NL East: Swimming Downstream

A 1-15 start to June has sunk the Marlins from contenders to bottom feeders in the division.

It wasn’t that long ago that the Marlins were being lauded for their hot start.  The hitting may not have been powerful but it was timely.  The starting pitching may not have been the best but it was impressive.  And the bullpen was solid, but not even tops in their own division.  The Marlins may have been relying on smoke and mirrors, but they were effective smoke and mirrors.  Just one month ago they found themselves in second place, only a half game behind the Phillies.  However, after losing 7 in a row, 15 of their first 16 games this month, 17 out of their last 20 overall, the Marlins are last in the division, 11.5 games out of first.

They haven’t just been losing games, they’ve lost some players too.  Their best starter (and one of the league’s best), Josh Johnson has had an extended stay on the disabled list and is still about a month away from returning.  Their supposed best hitter, Hanley Ramirez, got off to a terrible start before making a trip of his own to the DL.  Reliever Clay Hensley has already had two separate stints on the DL.  Potential future star Mike Stanton missed some early season games with an injury.  Even Scott Cousins, the bench player whose controversial collision with Buster Posey ended the catcher’s season, is now among the injured.   These injuries certainly haven’t helped, but as is said each season by multiple teams, injuries are not an excuse.

The Marlins also fired hitting coach John Mallee, despite his popularity among the players.  They replaced him with Eduardo Perez, who may have been a qualified analyst on TV but had no prior major league coaching experience.  Owner Jeffrey Loria stated the hitting had been an issue for “some time”.  While this was an accurate assessment, his choice of how to address the problem was questionable at best.  Coming into the season the Marlins hitting was a potential weakness, and it wasn’t because of their hitting coach.  That’s not to suggest that Perez won’t do a good job, but it’s evident that the Marlins problems (Fishues?) run a little deeper.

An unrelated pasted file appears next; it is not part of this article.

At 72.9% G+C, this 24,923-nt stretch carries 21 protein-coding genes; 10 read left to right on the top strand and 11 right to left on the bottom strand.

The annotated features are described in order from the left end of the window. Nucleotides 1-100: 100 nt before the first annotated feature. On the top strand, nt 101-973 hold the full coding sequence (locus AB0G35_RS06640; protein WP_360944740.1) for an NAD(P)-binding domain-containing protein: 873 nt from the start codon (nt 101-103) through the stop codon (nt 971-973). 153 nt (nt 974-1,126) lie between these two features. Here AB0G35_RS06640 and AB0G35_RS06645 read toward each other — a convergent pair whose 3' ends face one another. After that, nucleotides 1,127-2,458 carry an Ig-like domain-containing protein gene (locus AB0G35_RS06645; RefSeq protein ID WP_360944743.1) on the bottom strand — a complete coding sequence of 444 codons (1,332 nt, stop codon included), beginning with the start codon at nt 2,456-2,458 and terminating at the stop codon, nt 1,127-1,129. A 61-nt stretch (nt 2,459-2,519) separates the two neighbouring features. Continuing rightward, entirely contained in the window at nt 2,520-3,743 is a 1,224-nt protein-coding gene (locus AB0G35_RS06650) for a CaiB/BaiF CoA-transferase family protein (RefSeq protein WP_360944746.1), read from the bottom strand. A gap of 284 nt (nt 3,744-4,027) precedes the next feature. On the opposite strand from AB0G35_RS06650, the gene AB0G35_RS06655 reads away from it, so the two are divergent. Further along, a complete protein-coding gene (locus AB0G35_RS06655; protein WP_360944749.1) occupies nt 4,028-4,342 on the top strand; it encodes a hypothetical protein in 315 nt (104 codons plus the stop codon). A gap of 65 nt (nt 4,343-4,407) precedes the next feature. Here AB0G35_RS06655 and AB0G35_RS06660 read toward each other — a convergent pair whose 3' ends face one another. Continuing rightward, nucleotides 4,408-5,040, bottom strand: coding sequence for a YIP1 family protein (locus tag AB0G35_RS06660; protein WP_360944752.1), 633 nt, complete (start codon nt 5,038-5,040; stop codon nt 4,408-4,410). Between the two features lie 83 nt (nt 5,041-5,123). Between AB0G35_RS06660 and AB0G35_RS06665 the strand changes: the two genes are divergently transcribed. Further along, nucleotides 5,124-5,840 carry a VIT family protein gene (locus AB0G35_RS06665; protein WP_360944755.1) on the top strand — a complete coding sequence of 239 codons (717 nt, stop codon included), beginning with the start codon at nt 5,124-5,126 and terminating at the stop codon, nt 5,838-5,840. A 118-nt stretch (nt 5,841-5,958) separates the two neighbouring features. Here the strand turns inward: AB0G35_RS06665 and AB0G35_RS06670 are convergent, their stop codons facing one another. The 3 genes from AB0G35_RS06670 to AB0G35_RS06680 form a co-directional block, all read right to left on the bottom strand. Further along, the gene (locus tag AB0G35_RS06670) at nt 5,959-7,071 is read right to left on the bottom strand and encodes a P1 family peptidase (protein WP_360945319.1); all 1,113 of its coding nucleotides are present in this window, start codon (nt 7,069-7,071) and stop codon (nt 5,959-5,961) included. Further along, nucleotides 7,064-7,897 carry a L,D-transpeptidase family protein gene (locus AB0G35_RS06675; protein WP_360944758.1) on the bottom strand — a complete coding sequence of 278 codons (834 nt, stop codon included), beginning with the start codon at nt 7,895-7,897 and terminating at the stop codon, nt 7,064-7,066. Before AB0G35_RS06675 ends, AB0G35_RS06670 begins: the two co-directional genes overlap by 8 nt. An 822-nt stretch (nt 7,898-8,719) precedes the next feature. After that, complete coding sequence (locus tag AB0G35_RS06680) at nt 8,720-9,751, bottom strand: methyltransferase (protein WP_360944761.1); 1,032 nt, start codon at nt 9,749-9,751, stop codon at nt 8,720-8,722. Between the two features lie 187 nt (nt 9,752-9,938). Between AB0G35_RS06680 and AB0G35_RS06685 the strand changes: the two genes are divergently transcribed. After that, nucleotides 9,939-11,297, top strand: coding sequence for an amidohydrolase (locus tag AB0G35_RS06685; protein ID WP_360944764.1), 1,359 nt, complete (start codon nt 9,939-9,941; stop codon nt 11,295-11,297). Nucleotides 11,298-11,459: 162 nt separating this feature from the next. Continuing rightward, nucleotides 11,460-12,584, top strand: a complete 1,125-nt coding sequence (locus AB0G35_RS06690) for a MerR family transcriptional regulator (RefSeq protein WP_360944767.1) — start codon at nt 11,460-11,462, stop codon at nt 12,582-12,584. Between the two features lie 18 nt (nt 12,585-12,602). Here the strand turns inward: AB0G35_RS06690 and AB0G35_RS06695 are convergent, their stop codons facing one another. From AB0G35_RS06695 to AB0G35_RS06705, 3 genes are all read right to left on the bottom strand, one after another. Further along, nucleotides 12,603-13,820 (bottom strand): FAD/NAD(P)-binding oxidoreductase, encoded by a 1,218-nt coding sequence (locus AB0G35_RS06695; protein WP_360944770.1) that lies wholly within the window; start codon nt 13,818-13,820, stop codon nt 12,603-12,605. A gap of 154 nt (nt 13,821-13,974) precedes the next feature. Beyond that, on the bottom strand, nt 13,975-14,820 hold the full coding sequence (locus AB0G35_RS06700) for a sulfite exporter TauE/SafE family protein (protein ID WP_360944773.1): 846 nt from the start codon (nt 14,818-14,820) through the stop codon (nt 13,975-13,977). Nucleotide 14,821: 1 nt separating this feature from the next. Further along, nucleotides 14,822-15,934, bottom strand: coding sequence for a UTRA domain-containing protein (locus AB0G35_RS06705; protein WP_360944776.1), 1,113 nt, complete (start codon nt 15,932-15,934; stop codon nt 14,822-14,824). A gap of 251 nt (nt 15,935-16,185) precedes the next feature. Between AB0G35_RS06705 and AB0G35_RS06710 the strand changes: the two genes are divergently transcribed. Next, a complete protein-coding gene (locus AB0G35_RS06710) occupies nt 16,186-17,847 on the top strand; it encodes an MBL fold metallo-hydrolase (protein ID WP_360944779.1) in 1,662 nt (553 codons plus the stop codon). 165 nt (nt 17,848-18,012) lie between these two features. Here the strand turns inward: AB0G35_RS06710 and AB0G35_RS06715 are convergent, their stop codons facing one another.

Their manager, Edwin Rodriguez has a style that has been compared to that of Felipe Alou.  But that was when they were winning.  Now, for some, he’s more reminiscent of Jerry Manuel.  In either case, he seems to be doing his part to try to snap his team out of this funk.  And while there are those who believe he’s on the proverbial hot seat, and he may be, it’s hard to believe he’s the problem with this team.  Much like the idea of replacing their hitting coach, it’s feasible that a new manager could squeeze a few more wins out of the Marlins, but it’s unlikely that would be enough to make a difference in the standings.

When you get down to it, this is a young Marlins team who came into the season needing a whole lot to go right in order for them to contend.  Right now, not much is going right at all.  They’re playing like a young, inexperienced team, which happens to be what they are.  Of course losing is part of what makes a player, or a team, experienced.  Besides they do have talent.  Plenty of talent.  And they’ll have even more talent when Josh Johnson returns to the mound and Hanley Ramirez returns to form.